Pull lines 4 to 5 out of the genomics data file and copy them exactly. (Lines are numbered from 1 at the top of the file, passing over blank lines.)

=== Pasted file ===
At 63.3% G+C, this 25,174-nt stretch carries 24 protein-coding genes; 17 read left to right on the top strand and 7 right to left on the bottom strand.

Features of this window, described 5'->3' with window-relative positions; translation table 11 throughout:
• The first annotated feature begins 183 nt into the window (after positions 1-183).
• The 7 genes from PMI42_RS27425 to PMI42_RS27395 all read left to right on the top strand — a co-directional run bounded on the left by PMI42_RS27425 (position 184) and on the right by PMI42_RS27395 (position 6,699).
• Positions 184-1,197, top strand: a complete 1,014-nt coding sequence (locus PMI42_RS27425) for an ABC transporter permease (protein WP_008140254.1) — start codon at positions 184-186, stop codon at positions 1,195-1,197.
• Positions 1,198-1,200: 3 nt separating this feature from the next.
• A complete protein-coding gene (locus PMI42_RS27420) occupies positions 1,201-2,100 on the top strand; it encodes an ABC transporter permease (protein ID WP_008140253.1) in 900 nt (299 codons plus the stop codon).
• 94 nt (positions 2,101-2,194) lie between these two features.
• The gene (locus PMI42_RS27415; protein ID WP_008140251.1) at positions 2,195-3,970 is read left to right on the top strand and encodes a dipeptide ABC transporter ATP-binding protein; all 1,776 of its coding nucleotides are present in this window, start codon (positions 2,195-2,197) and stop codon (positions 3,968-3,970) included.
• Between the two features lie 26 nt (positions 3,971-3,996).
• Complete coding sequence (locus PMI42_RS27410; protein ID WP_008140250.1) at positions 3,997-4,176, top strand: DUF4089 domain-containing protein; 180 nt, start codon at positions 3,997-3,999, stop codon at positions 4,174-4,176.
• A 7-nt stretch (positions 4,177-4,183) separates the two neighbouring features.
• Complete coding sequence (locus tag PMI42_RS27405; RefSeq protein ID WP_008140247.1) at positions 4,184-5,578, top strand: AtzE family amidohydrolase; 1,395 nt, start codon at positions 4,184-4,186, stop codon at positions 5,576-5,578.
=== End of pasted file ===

• The 7 genes from PMI42_RS27425 to PMI42_RS27395 all read left to right on the top strand — a co-directional run bounded on the left by PMI42_RS27425 (position 184) and on the right by PMI42_RS27395 (position 6,699).
• Positions 184-1,197, top strand: a complete 1,014-nt coding sequence (locus PMI42_RS27425) for an ABC transporter permease (protein WP_008140254.1) — start codon at positions 184-186, stop codon at positions 1,195-1,197.